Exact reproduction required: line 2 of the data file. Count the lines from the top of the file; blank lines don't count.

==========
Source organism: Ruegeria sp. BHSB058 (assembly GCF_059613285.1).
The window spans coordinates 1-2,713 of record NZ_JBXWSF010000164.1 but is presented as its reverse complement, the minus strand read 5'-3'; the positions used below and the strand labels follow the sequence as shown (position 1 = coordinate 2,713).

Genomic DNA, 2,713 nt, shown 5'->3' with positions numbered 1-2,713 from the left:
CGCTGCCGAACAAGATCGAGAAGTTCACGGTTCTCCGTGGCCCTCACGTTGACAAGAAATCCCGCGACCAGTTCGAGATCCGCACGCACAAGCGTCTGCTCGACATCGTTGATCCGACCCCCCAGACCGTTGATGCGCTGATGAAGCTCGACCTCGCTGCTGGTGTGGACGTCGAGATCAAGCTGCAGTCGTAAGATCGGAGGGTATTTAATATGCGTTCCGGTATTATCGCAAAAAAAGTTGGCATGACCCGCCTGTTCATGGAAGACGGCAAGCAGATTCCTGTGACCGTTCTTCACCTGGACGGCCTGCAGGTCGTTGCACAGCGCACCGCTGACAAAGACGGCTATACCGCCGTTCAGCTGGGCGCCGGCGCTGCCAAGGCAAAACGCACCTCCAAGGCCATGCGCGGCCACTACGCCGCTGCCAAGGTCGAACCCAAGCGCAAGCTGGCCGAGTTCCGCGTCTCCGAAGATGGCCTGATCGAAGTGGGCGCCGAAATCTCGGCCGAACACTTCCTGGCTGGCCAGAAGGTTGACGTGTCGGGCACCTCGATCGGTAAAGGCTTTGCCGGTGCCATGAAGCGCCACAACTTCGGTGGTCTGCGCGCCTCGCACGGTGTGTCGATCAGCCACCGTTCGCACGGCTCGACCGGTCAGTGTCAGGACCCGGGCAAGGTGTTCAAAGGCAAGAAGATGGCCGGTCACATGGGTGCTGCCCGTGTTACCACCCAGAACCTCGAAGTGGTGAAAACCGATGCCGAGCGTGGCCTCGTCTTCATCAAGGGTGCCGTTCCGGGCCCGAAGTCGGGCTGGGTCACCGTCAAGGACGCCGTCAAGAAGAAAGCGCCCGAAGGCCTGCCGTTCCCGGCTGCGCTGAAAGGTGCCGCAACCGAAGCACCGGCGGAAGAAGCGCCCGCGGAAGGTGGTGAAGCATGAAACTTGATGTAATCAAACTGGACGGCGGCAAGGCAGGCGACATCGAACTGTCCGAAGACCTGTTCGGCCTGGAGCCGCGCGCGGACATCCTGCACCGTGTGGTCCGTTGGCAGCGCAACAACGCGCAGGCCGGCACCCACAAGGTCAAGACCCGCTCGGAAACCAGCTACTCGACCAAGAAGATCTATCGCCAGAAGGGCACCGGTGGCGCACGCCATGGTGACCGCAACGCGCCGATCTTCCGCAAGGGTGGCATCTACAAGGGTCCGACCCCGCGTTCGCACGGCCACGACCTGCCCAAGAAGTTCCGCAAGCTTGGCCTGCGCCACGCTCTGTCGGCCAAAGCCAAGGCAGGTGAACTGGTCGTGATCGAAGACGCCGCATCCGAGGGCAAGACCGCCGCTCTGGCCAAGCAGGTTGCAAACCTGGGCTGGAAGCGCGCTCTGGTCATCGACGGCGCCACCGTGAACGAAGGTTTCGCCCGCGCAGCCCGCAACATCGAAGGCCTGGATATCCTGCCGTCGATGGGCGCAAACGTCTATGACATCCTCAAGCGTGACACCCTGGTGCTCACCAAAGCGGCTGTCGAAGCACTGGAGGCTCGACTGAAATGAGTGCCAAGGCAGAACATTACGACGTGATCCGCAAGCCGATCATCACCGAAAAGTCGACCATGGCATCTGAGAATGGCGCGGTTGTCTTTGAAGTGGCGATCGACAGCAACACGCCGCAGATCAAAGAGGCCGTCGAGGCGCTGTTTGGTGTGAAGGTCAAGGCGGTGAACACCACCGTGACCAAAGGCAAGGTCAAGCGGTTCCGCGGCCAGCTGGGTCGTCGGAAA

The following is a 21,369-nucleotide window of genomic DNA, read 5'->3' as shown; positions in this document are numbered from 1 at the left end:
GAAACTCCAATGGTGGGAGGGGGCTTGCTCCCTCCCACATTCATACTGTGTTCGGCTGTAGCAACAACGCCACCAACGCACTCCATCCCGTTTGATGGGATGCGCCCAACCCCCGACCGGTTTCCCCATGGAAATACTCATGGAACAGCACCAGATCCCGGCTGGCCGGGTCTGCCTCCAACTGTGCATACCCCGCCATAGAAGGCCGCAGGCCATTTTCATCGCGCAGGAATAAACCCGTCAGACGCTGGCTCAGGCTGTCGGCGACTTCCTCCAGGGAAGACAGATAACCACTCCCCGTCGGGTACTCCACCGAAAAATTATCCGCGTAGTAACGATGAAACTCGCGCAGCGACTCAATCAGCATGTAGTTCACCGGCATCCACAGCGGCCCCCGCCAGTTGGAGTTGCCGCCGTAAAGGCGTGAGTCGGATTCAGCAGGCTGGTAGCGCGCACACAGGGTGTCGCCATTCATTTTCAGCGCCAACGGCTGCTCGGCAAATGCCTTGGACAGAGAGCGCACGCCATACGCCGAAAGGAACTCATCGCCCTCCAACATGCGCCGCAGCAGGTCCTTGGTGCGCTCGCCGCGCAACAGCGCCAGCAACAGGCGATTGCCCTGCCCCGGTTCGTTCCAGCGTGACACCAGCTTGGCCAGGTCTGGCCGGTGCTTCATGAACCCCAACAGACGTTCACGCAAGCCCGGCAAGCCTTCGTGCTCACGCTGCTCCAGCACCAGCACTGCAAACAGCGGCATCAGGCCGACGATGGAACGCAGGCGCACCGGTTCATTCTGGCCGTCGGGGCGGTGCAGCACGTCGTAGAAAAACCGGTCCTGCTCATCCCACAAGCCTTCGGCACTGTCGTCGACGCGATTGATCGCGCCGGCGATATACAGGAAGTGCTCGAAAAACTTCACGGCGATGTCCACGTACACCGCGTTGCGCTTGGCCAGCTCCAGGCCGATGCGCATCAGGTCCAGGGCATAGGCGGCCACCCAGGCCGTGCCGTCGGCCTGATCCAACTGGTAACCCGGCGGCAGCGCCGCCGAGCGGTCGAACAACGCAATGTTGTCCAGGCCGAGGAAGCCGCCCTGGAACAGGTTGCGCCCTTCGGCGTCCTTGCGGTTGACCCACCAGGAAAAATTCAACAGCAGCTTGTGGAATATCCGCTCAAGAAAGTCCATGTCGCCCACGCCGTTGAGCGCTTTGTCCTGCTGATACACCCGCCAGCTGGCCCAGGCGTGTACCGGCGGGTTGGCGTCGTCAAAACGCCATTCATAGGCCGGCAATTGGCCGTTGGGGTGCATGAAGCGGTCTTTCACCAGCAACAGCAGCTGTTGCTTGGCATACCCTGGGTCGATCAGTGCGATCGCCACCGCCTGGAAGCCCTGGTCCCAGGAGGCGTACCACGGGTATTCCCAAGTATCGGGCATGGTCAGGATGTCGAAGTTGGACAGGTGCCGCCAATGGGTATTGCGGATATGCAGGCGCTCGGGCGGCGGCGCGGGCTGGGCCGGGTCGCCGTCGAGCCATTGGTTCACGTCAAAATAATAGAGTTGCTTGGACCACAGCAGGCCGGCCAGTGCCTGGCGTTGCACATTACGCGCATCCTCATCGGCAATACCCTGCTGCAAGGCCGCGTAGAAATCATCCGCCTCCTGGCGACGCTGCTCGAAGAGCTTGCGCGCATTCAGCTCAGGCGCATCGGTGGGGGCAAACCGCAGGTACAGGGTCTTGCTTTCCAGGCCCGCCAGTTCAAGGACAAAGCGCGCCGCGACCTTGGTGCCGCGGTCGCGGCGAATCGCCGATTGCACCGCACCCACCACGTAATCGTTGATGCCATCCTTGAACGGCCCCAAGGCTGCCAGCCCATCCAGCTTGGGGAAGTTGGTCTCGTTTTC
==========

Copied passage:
The window spans coordinates 1-2,713 of record NZ_JBXWSF010000164.1 but is presented as its reverse complement, the minus strand read 5'-3'; the positions used below and the strand labels follow the sequence as shown (position 1 = coordinate 2,713).